A phone stores the info on a Solid State type memory called EEPROM (Electronically Erasable Programmable Read Only Memory). Although, as the acronym suggests it, the info can be rewritten, its definitely not something a regular user would be able/willing to tinker with. (You’ve probably heard about installing custom ROM’s) Furthermore, the phone bloatware (especially when developed/implemented by the manufacturer) it’s tightly integrated in the menu/firmware, which makes it even more difficult to remove. Moreover, in order to even start tinkering with these, you need to have an unlocked bootloader and root access – Google Nexus line of phones are the only phones that come with these privileges open, out of the box. Most other phones would require some advanced technical skills/knowledge to obtain root and unlock bootloader – procentually, less than 10% of the users ever do this.

            In PC equivalency, all these would actually translate into obtaining administrative priviledges on all system files and then modifying Windows itself – not the 3rd party software.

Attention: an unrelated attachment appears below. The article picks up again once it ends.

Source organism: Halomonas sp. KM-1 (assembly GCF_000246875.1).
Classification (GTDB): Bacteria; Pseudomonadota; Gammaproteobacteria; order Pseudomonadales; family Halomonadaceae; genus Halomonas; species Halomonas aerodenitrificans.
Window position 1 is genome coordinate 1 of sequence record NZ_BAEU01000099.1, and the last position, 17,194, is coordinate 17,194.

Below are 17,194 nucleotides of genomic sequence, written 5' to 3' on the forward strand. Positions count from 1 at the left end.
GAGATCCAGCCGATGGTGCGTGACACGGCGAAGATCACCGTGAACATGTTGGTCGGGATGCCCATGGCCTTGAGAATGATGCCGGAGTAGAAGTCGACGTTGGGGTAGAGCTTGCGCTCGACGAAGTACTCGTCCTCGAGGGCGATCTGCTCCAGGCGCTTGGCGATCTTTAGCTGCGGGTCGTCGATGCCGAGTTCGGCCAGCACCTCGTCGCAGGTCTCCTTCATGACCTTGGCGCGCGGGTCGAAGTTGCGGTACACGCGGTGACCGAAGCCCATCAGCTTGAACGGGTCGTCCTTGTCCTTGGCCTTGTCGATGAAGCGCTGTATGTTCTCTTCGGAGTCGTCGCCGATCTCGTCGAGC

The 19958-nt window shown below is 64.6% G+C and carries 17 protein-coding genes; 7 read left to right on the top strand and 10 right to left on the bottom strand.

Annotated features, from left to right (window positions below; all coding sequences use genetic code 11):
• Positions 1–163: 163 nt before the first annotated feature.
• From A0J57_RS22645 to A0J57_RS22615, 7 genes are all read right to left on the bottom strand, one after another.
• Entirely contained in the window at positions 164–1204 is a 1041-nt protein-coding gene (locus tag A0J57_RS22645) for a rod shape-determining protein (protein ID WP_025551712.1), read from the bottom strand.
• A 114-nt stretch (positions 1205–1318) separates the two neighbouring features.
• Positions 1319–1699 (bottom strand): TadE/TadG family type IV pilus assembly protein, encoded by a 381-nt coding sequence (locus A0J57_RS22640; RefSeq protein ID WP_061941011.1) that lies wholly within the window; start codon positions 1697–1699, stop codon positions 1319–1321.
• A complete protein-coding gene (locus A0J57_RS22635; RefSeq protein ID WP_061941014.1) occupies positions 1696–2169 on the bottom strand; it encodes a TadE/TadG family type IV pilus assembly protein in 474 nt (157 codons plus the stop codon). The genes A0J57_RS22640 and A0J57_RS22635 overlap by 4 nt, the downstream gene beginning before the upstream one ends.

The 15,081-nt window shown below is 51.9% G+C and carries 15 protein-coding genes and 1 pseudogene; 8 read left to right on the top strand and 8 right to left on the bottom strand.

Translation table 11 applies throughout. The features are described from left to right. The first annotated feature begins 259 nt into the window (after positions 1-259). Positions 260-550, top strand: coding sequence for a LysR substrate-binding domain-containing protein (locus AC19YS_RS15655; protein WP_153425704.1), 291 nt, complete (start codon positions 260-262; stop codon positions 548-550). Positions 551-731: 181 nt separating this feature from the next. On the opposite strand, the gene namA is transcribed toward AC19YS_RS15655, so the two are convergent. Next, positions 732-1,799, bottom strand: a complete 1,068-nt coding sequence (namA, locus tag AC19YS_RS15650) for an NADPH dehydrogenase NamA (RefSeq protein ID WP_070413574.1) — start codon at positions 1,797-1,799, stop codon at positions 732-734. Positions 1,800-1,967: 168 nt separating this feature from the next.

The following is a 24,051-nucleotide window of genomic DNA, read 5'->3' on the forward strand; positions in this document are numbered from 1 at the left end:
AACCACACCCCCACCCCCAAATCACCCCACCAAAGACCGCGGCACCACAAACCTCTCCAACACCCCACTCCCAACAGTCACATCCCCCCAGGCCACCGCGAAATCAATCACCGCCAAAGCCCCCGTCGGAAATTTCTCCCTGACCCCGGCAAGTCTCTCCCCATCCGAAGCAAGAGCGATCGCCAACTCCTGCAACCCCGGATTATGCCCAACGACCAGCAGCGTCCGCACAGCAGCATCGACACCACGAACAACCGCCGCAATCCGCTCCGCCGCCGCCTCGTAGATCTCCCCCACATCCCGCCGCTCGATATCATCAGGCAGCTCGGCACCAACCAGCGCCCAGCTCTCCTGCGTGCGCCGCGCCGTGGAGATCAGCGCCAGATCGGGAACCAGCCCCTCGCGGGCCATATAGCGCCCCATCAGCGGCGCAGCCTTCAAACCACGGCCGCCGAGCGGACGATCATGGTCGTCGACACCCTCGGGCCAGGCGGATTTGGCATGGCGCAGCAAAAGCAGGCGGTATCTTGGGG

• K.

            Thanks for your answer. Its very clear. However, the manufacturers could always install a “normal” version of android (without out the bloatware) and then add the extra apps as 3rd party software.

          • Nacos

            Not really. Manufacturers install bloatware on top of Android in order to differentiate from the competition. Samsung’s TouchWiz or HTC’s Sense are typical examples of “bloatware” from an Android purist perspective. Sometimes that means extra options in the settings/menus or tight integration with Android. In order for that to happen all those must be SYSTEM AAPPLICATIONS. Like I’ve previously mentioned, a system app is not and should NOT be normally removable. Your suggestion leads to a contradiction in terms. They don’t do this to annoy their users but because they have to, once they’ve taken this road.